“Our society just does not value caregiving in any way — but then at the same time tells us it’s essential,” eminent family historian Stephanie Coontz (who wrote the classic “The Way We Never Were: American Families and the Nostalgia Trap”) said. “The complete lack of social support systems for dual earner families and for male caregiving in general puts us in a terrible bind.” She pointed to cultural challenges — such as the feminization of domesticity — and structural ones — like little-to-no paid family leave — that prevent us from achieving parity in the realm of kid-and-housekeeping.

Certainly, as a society, we need to advocate for those larger changes that will create the right conditions for domestic equality, but Coontz also sees an additional, more individualistic, way to materialize that end, like women actively forfeiting the primacy of our familial roles. “Women get a lot of satisfaction out of being the one their kids turn to and confide in, ” she pointed out. “They might think, ‘I want my husband to do this, but I want him to understand that I’m the expert, and I’ll tell him when he’s doing it wrong.’ It’s called gatekeeping,” she added.

It’s an impulse women need to resist if they want to realize a more feminist arrangement for themselves and for their children at home.

The real feminist revolution won’t begin until work in the domestic domain is evenly distributed among the sexes.

Part of the reason that some wives might be disinclined, consciously or not, to relinquish their domestic power to their husbands is that, historically, the maintenance of the home and the loved ones who inhabit it has been seen as the quintessential expression of traditional femininity’s self-sacrificing and self-abnegating demand and thus linked to their desirability to men — but it’s a risk such women must collectively take to remap the power structure in the family. (Another reason might be that it is the only realm in which women’s expertise is often acknowledged and valued without question.)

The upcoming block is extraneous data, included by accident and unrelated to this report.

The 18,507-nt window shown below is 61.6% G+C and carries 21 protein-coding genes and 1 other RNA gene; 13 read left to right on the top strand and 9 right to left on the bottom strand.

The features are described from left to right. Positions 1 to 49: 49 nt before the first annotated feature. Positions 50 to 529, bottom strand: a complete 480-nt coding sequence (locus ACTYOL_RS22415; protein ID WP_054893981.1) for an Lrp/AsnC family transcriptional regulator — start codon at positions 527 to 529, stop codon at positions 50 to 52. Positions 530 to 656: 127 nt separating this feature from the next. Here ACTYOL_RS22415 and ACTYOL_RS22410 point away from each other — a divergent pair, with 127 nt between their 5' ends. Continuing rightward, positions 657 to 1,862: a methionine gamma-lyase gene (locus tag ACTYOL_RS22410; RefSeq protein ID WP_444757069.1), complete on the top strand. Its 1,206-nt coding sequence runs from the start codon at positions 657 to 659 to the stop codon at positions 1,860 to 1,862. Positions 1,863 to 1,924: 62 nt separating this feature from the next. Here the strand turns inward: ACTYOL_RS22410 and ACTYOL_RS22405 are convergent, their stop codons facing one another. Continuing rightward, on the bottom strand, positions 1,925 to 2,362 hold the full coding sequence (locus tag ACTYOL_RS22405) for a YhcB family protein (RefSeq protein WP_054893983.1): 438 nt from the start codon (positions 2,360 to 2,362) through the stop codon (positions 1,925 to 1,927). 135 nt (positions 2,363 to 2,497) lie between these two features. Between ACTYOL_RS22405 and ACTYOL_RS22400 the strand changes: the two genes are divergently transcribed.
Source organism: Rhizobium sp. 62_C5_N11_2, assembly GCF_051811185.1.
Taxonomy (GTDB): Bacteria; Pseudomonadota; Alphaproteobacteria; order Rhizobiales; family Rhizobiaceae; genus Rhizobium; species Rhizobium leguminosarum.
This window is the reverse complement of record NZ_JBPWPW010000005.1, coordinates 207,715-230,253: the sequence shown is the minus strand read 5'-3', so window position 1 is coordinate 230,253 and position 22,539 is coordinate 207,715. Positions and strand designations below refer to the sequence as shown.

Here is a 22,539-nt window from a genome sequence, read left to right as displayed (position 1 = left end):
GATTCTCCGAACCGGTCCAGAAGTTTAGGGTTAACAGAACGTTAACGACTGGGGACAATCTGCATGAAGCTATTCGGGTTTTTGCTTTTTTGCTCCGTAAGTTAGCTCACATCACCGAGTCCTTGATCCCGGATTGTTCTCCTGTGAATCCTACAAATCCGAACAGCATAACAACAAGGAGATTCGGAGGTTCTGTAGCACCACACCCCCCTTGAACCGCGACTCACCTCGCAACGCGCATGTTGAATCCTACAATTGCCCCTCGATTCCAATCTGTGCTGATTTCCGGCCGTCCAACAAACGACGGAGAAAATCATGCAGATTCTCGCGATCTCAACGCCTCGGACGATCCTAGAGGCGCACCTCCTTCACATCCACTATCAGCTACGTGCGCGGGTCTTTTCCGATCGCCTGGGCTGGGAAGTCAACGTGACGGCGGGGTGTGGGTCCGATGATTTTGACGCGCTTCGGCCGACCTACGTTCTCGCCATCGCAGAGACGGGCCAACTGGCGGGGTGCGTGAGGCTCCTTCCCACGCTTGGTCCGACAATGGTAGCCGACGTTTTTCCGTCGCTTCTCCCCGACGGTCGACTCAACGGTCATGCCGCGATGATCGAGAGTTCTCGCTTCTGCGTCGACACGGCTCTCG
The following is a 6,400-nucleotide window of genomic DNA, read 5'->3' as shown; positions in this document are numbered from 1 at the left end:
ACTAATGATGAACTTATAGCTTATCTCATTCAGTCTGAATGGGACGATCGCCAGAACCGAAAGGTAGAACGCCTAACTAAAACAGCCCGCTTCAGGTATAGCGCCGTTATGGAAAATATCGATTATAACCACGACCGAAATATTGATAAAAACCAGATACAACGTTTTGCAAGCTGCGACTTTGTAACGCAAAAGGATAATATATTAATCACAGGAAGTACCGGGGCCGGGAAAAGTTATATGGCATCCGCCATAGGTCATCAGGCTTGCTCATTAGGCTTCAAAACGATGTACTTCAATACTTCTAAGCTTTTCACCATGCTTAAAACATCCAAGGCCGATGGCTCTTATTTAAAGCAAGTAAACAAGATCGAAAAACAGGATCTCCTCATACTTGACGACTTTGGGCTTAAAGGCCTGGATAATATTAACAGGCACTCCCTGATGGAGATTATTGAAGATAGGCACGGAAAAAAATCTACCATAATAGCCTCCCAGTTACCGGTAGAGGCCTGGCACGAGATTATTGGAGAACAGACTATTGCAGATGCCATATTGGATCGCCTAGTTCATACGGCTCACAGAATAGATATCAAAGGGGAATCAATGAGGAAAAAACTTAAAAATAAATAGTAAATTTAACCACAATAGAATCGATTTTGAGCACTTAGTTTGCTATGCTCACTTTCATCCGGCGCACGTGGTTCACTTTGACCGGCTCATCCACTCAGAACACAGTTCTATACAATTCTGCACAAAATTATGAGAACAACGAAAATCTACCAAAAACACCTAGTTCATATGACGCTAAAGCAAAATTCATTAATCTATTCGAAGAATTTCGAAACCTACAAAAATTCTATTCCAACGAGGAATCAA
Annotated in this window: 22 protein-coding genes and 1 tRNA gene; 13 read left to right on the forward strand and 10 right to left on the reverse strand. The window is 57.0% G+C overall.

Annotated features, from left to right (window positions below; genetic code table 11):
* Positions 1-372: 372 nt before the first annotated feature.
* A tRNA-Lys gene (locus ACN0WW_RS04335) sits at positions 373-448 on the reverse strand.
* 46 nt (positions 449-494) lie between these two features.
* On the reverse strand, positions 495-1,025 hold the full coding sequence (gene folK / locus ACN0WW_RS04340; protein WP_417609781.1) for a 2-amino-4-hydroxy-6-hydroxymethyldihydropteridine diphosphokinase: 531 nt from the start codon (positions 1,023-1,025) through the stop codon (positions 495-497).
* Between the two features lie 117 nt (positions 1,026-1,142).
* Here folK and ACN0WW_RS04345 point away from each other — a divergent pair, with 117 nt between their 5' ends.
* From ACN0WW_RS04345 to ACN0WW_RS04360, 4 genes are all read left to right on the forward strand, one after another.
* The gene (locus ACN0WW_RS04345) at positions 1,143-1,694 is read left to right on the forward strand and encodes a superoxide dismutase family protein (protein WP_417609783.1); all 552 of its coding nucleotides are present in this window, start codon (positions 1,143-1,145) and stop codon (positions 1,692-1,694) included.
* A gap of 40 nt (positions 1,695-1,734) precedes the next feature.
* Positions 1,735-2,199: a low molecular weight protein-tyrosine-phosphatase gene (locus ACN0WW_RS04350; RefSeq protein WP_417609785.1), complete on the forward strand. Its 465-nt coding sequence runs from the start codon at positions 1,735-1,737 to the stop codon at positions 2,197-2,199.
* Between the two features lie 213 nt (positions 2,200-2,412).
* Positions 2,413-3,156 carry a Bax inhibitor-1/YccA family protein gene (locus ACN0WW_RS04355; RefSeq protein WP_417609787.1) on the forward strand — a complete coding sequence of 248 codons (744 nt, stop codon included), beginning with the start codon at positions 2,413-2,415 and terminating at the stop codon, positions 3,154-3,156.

Men, after all, are unlikely to simply decide to want to do work that has been feminized, unglorified and made unlucrative in the same way, say, women have been galvanized to want to do legitimized and legitimizing work outside the home.

Women in these relationships might, in fact, need to get more and more comfortable with — and seek out opportunities to — fail to live up to gender norms in their families.

Take Mama Bear in “The Berenstain Bears: The Trouble With Chores,” by Stan and Jan Berenstain: Although it is an extremely sexist children’s book series (as Hanna Rosin once noted in Slate) this particular story does offer a roadmap to liberation. It suggests that women should just stop taking on the child and household responsibilities, even if it sinks one’s family into filth and triggers feuds.

In the book, once Mama Bear decides to prioritize herself (preparing for her flower show and knitting with her friends) and retreats from housework and mommying, the whole family does pull together to get the housework done without her — even if it’s not done as well as she might have done it.

“The only condition under which men seem to take on a greater proportion of the work of the home is when female partners are not physically available,” the psychologist Lockman said. She highlighted the ways that World War II forced women into the workforce and ultimately changed societal attitudes toward their capacities beyond the home front — and wondered if the pandemic will have a similar effect on fathers, pointing to research that showed fathers stepping up when mothers, who are essential workers, could not be present.

Until that verdict is in, Moms, maybe try popping open a beer, kicking your feet out on your La-Z-Boy recliner when the workday is through and make Dad take charge of the dirty dishes and diapers. It’ll change your life — and, ultimately, your kids’.